Creativity imperative for innovation

Recently I was a jury member for Alpavirama— Asian Short and Documentary Film Festival organised by the National Institute of Design, Ahmedabad. The films were already shortlisted from hundreds of entries from across Asian countries, all made by budding filmmakers below 30 years of age. It was amazing to see the diversity from countries such as India, China, Turkey, Central Asia such as Uzbekistan and Kazakhistan; far East such as Myanmar and Indonesia; middle east such as Iran, Saudi Arabia and Israel.

A majority of films were sensitively made and what was striking was not only the diversity of cultural nuances but also the similarities in the portrayal of human emotions and universality of life.

Both books and films have this wonderful ability to broaden the worldview and look at life from multiple perspectives which is extremely critical for good innovation.

Another interesting aspect of the festival was the background of the filmmakers. There were films made by students and alumni from some of the best film institutes as well as independent award-winning filmmakers. Yet the first prize in fiction, The Golden Comma, went to a young filmmaker from Turkey who had a masters in philosophy and used to act in theatre. Somehow the mix of philosophy and theatre background had worked at the event. The same is true of creative professionals in industries.

Apple-like organisations have recognised this fact and given precedence to engineers who follow other creative pursuits such as music, art, theatre etc., in their recruitment process.

They believe that such professionals would bring a creative mindset which would make them think innovatively. If having a creative background helps in thinking innovative ideas (mostly recognised in top organisations), is our education system even supporting it?

No, because our entire education, and later training within industries, gives so much focus on specialisation that it does not promote holistic understanding. Education is so competitive that it does not allow children to have varied interests; majority of children drop all their creative interests in preparation for their board exams.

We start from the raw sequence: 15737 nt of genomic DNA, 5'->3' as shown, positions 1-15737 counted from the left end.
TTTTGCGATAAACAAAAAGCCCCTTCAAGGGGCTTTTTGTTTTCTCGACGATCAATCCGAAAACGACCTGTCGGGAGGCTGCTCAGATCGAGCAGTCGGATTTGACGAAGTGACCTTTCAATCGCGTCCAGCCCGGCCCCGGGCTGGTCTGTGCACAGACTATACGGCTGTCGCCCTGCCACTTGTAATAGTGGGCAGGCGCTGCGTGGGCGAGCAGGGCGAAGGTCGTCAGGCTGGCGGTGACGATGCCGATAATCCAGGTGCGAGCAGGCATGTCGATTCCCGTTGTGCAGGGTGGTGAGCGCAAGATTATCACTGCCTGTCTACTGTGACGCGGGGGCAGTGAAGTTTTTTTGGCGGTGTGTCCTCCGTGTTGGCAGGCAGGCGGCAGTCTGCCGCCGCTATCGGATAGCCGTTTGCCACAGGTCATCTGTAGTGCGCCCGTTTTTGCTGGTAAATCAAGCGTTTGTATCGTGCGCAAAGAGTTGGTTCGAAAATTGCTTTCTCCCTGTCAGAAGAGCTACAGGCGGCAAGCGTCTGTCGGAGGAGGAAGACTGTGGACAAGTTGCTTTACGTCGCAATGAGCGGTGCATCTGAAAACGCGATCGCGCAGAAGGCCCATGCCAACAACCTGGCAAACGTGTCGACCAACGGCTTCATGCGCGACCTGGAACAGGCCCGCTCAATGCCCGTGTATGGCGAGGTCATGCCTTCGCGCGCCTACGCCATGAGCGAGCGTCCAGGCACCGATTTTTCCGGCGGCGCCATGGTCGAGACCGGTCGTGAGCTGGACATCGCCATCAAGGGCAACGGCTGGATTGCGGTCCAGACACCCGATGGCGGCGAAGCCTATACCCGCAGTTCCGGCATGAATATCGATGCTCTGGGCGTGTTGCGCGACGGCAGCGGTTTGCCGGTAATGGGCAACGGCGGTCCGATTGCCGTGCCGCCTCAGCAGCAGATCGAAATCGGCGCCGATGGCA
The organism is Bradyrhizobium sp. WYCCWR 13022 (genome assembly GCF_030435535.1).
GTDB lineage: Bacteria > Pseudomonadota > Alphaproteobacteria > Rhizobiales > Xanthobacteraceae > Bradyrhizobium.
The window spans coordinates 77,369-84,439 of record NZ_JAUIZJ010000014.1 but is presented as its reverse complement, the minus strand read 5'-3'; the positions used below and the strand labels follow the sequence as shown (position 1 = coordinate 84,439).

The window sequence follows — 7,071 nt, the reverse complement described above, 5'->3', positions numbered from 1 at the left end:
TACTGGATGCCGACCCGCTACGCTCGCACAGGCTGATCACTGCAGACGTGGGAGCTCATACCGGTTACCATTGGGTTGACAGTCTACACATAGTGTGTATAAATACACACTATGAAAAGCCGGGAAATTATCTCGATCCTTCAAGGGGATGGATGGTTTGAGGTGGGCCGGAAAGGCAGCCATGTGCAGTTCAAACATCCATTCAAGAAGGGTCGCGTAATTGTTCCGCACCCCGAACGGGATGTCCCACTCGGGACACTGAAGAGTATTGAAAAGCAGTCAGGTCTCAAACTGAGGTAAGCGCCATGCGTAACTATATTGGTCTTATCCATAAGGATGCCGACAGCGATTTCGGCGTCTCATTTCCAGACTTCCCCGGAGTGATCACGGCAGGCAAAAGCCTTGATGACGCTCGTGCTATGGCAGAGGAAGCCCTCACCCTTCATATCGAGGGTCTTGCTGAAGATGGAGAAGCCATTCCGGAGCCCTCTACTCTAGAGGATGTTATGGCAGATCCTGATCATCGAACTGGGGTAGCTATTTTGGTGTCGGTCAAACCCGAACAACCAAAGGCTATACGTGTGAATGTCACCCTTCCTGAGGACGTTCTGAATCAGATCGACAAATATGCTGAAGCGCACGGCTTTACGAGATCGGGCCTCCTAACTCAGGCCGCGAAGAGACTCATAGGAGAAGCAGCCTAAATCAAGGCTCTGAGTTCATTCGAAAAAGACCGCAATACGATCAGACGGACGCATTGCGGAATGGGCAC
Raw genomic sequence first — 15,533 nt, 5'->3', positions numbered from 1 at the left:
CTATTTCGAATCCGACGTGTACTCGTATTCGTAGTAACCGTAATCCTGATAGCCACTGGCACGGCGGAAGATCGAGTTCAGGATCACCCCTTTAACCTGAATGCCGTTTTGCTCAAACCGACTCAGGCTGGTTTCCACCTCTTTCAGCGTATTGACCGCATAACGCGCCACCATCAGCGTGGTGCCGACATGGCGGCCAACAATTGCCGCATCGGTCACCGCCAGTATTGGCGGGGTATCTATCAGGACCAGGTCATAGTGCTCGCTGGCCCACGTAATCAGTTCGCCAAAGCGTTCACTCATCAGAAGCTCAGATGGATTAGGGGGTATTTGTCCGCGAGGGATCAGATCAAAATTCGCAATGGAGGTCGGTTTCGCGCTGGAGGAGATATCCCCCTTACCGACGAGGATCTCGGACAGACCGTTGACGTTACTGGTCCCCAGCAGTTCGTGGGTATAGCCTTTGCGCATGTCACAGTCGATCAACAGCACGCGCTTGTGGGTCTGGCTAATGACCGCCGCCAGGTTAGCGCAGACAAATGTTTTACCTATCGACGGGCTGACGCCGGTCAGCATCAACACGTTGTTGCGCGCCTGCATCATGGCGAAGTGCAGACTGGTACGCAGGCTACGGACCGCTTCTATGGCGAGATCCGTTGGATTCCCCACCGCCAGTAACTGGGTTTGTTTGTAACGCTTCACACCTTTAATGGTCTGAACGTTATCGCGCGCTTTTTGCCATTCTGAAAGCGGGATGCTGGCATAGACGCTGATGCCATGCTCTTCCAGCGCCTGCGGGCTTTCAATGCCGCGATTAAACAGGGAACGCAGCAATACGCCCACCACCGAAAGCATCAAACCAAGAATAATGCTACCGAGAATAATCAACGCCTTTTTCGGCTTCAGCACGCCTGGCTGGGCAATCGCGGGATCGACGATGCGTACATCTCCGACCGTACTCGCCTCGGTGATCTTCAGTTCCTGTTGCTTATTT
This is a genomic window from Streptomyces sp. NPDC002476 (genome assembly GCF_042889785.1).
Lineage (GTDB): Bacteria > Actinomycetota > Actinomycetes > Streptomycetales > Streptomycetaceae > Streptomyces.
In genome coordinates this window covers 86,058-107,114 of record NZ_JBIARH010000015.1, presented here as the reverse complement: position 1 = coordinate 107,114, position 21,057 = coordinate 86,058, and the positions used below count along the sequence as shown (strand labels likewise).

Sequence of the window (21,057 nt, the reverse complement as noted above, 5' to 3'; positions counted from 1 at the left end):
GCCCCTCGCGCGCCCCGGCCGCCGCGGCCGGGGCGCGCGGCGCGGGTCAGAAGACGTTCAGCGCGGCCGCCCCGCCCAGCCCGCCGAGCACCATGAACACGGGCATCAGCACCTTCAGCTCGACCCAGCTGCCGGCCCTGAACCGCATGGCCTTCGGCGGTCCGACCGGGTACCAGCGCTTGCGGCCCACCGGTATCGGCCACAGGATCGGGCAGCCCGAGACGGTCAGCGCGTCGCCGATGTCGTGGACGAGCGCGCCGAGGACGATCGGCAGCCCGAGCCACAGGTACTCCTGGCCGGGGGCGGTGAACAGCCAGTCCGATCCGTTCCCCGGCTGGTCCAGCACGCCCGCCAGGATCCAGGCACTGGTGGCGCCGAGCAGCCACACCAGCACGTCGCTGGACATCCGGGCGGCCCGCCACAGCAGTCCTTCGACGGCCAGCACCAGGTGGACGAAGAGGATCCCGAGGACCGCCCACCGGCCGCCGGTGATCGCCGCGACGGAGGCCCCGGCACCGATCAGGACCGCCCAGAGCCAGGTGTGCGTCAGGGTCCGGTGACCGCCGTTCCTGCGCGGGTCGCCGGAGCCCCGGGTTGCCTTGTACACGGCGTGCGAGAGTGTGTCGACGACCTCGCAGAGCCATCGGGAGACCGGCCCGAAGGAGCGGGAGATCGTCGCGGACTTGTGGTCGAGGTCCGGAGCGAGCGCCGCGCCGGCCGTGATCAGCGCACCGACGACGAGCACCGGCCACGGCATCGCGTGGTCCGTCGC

Howvere, humanities department has been introduced in the Indian Institute of Technology (IIT)s in recognition of the fact that technology needs to have a human perspective. Engineering students take electives in humanities department. Some IITs including IIT-Delhi have also started offering creative courses such as theatre as electives. This is also in recognition of the fact that most of the students who join institutes such as IITs are highly competitive and focussed, and that creative pursuits would help them unlearn some of those attitudes.

Key takeaways are:

  • Make education less competitive. Allow students to pursue their different interests especially during their school years.  
  • While they may major in certain core areas, allow students to take minors in other creative areas during higher education.  
  • Students should be allowed to do their PhDs in areas other than the one in which they have done masters- this would enable them to look at their research area in an unique manner  
  • In order to build an innovative culture in organisations, select people with multiple interests. Enable employees to nurture their creative pursuits.

Many of these could be policy-level decisions and may involve major changes in approach. It is time to rethink our entire education and training system.

The writer is a senior faculty at the National Institute of Design. She loves looking at white walls and imagining possibilities